The STC will work with Atlanta Public Schools, providing professional development opportunities for teachers of kindergarten through twelfth grade. This includes research visits and internships in laboratories, new curricular materials, and workshops in inquiry-based and hypothesis-driven science. Instructional materials will be distributed to local schools by LearnLink, a web-based information system at Emory, and through hands-on lab experiences on Georgia State's BioBus, a 30- foot, travelling state-of-the-art laboratory that supplements the regular science curriculum in Georgia elementary schools.

Efforts will be made to target students early for careers in behavioral neuroscience by building better bridges to graduate training with programs for undergraduates at all participating schools, including summer internships for first and second year college students and expansion of Emory's undergraduate major in neuroscience and behavioral biology to students at all participating colleges.

In addition to its mission in research and education, the STC contains a knowledge-transfer component for bringing research findings to industry and the public. To help educate journalists and disseminate information about advances in behavioral neuroscience, workshops will be established for science and medical writers. The center will exemplify a marriage of industrial, governmental and institutional partners.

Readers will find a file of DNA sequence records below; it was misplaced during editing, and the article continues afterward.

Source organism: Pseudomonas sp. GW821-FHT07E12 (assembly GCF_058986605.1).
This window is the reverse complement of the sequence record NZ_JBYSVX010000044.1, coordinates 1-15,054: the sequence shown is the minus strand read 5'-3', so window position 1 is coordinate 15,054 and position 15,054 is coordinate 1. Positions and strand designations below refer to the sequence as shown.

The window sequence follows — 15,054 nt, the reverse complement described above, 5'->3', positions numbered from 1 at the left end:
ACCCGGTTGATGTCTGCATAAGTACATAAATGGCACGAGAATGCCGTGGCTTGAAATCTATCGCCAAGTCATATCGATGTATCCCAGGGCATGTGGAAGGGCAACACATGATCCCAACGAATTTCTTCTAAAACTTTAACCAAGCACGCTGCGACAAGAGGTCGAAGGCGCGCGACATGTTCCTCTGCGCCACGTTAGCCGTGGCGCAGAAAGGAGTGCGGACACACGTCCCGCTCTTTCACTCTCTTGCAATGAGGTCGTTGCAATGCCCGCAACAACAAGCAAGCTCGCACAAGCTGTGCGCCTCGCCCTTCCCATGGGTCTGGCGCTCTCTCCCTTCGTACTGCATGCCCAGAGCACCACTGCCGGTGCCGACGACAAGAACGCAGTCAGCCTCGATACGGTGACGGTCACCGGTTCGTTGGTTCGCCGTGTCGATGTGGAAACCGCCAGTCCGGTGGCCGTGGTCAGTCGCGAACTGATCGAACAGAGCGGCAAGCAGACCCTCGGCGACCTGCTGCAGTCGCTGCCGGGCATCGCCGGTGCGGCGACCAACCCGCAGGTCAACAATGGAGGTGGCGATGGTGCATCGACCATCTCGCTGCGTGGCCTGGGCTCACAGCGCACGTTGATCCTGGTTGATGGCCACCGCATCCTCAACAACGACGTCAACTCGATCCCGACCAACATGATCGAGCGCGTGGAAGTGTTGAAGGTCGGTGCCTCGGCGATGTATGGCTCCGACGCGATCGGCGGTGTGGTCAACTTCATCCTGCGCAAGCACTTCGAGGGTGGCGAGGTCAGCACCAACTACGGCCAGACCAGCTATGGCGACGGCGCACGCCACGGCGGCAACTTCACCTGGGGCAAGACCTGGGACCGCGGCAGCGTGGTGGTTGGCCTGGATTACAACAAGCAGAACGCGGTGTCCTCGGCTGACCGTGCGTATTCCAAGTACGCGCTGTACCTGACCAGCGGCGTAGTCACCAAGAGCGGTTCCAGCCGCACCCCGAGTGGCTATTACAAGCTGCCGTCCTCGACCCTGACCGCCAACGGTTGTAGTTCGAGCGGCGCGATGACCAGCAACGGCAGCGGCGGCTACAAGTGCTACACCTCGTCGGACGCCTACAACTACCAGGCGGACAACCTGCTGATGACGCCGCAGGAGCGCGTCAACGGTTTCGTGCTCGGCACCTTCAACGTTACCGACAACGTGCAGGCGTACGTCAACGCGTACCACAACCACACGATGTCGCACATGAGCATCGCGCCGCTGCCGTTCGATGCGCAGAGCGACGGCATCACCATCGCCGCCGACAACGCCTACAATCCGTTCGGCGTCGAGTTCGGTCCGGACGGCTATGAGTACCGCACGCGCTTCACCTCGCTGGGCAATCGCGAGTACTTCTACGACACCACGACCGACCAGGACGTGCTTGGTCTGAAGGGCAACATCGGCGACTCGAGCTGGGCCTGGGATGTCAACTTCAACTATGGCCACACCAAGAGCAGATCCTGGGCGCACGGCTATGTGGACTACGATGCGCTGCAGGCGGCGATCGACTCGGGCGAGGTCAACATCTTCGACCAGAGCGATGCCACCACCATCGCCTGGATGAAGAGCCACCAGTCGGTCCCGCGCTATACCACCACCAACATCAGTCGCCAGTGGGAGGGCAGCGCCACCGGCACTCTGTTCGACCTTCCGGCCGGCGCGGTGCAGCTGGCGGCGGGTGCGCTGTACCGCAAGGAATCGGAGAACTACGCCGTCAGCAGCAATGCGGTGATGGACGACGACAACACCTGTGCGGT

The Georgia Research Alliance, with its mandate to foster collaboration between research universities and the state, has committed matching funds to the STC. Support from the city of Atlanta has also been strong. Letters of support for the grant were signed by all members of the Georgia congressional delegation.

Lt. Governor Mark Taylor says, "As I said to the NSF site visit team at Emory last spring, the state is an enthusiastic partner in the strategy to increase Georgia's standing in science and technology. I look forward to participating in this important work through my longstanding support of the Georgia Research Alliance." GRA Vice President Mike Cassidy will serve on the new center's board.

The Atlanta Regional Consortium on Higher Education (ARCHE) also strongly supports the STC and will assist in cross-institutional credit transfers and use of support facilities. Industry partnerships include Solvay Pharmaceuticals, Neurocrine Biosciences, GenoPlex, Inc., Chemicon, Inc., Renalogics, Inc. and SoftArc. They will provide resources to develop research tools and to support the basic research efforts of the STC.

Based on dollars per year, the STC award is the largest ever received through Emory, which will divide the funding with its partners in the consortium.

"This grant recognizes and endorses the extraordinary collaboration between these Atlanta area schools, whose resources and synergy do so much to make this a great city," says Emory President William M. Chace. We are proud that so many components of Emory are part of this new center headed by Dr. Insel."

[Contact: Kate Egan ]

10-Aug-1999  from the UniSci Daily Java News Ticker